Review By JENNIFER GANNETT
Barry Louis Polisar’s The Snake Who Was Afraid of People is the tale of a young snake named Leo, who is afraid of people — a fear stemming from his observations of how humans treat the natural world, including snakes. This fear of people leads other snakes to make fun of him, and even his parents attempt to jolly him out of his fearful mindset, but Leo continues to attempt to avoid humans. One day, while out with a friend, Leo is captured by a boy who does not treat him well, and after some harrowing moments, he escapes to the safety of a community of former captive reptiles who now run an underground railroad specifically for snakes. Eventually, Leo is reunited with his family with the help of this underground railroad, and after hearing about his escapades, no one in his community derides him again for his concern.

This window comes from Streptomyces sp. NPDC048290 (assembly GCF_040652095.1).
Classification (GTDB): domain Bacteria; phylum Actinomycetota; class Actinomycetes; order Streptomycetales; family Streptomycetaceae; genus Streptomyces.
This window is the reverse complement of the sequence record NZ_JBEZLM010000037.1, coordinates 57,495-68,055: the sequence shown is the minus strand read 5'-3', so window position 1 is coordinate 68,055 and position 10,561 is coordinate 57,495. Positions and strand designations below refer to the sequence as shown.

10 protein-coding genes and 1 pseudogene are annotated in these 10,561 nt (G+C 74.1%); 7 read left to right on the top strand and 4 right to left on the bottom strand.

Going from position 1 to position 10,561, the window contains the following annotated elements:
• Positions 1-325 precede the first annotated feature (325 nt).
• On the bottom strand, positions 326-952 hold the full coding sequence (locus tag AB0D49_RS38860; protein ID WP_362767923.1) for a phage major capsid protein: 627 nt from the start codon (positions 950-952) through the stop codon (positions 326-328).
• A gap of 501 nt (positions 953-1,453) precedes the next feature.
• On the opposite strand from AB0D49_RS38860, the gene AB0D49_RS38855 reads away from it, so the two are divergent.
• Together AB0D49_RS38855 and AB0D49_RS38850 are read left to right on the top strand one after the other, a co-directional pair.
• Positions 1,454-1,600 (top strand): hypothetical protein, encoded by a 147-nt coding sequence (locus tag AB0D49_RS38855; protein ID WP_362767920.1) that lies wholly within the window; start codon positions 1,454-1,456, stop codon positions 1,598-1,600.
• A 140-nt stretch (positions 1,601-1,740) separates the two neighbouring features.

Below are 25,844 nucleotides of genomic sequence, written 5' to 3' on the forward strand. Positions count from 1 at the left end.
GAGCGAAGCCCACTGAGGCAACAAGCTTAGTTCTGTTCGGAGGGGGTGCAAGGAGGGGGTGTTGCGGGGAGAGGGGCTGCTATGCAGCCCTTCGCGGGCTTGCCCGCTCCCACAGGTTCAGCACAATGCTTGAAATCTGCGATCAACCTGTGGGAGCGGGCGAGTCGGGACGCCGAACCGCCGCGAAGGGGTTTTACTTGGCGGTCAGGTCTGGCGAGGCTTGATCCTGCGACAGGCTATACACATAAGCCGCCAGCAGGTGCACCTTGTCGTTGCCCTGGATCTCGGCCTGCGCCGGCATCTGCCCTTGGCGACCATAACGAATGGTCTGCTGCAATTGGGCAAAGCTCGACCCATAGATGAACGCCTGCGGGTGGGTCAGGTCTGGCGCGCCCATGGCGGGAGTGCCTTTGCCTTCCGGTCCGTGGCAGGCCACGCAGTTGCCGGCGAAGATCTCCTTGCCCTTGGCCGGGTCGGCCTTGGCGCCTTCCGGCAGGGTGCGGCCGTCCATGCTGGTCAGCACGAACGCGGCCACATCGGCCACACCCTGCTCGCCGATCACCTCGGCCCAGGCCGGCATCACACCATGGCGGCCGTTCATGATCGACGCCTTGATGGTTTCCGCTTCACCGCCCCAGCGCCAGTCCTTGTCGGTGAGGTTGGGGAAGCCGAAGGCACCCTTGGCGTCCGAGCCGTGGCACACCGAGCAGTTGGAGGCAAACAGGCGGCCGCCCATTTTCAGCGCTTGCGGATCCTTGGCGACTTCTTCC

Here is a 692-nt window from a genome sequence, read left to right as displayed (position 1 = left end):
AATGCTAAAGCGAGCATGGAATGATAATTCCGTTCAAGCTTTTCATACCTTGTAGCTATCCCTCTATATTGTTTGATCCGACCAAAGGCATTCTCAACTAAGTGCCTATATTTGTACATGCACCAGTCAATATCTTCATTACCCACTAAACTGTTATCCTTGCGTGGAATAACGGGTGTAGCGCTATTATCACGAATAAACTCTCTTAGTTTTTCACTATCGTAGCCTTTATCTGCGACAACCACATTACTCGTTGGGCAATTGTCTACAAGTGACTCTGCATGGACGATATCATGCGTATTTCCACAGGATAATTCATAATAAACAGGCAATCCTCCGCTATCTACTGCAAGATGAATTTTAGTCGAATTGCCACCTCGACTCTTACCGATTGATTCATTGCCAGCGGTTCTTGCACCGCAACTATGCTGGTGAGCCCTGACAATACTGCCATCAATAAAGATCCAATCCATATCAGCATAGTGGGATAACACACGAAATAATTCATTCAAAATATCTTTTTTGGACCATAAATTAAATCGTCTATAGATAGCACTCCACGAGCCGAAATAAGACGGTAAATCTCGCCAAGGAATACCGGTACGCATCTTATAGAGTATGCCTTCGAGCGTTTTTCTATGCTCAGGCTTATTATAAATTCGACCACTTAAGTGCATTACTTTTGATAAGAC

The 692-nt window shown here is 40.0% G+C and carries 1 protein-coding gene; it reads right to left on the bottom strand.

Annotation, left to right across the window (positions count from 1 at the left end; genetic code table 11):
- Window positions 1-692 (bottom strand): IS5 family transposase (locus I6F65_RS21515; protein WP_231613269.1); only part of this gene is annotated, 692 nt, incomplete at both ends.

There are many things to like about this book, including how the author taps into the fear of snakes that people often exhibit and shows that it is possible that others may be afraid of us. By illustrating the human impact on the natural habitat and giving a different perspective on creatures in captivity, this story is a compelling, sympathetic one. The funny, mischievous illustrations by David Clark are a big part of the joy of the book and they add welcome depth to the story.
I recommend this story for ages 4 and up, though parents of sensitive children will want to know that part of the reason Leo is afraid of humans stems from being shot at with a gun.